Is your baby an art critic? A recent study from the University of Zurich revealed that nine-month old babies preferred the bold Cubism of Pablo Picasso over the Impressionistic strokes of Claude Monet. Twenty-four babies agree – the study showed that the infants set their gaze on Picasso over Monet every time. So why do babies seem to all have the same eye for art?



University of Zurich, Picasso, Monet, baby stimulus, art, art for baby

For the study, the young subjects were shown the work of each artist. Twelve babies were shown a Picasso, twelve a Monet. They were then shown both artists’ work next to each other, and monitored for how long each gazed at each work of art. Remarkably, Picasso won Baby’s gaze on both the group who was originally shown the Picasso, and also by the group originally shown the Monet!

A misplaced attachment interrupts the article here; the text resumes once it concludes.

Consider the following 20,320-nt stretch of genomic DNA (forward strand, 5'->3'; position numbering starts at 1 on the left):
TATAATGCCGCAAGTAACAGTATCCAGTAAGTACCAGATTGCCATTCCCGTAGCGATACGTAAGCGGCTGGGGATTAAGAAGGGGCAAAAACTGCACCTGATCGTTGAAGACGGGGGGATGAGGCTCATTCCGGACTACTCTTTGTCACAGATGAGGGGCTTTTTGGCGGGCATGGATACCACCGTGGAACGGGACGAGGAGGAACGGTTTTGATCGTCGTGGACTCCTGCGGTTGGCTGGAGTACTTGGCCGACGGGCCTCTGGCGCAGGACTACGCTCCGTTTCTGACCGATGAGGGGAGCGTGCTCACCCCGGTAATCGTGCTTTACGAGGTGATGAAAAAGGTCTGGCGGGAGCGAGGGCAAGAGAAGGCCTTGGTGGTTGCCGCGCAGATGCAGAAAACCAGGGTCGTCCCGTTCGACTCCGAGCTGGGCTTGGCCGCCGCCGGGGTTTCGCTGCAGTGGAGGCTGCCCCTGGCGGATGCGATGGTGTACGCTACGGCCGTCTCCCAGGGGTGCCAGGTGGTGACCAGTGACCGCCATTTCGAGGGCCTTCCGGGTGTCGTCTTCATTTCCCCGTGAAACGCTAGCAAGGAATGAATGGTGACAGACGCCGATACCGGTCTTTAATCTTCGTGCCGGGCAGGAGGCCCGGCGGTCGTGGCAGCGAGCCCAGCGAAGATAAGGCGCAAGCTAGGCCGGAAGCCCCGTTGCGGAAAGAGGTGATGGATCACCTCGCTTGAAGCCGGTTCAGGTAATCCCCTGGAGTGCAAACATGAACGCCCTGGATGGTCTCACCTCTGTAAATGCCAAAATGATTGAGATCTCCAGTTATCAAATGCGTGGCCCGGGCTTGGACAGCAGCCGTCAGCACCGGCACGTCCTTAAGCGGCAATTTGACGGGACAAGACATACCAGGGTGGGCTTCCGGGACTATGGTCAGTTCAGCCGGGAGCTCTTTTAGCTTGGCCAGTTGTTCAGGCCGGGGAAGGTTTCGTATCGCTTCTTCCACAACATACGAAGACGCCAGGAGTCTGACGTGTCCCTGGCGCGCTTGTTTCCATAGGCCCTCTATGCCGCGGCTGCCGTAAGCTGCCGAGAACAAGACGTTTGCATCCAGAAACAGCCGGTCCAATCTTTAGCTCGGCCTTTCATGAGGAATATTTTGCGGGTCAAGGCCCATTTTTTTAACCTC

The babies were then shown the pieces again with variations, focus was blurred, color reduced to black and white, but still it seemed that no matter what the experimenters did to alter the original pieces, Picasso was still the babies’ clear choice.

Clearly too young for culturally formed opinions, researchers are hypothesizing that the bold lines and “contrasts in luminance” in Picasso’s work is what attracts the babies’ focus. Monet’s soft Impressionistic method gradually blends color to the next, and creates an almost blurred effect. Both of these attributes remain constant when color of focus was removed, like in the secondary experiments, so the babies’ consistent choice of Picasso is no surprise!

Picasso’s bold and simplistic lines and figures are easier for the babies’ developing systems to process, in addition to being visually stimulating to both baby – and parent! So when you’re looking for art to hang in your tot’s room, you might want to favor styles closer to Picasso than Monet.

Via Miller-McCune

Images © Wikimedia Commons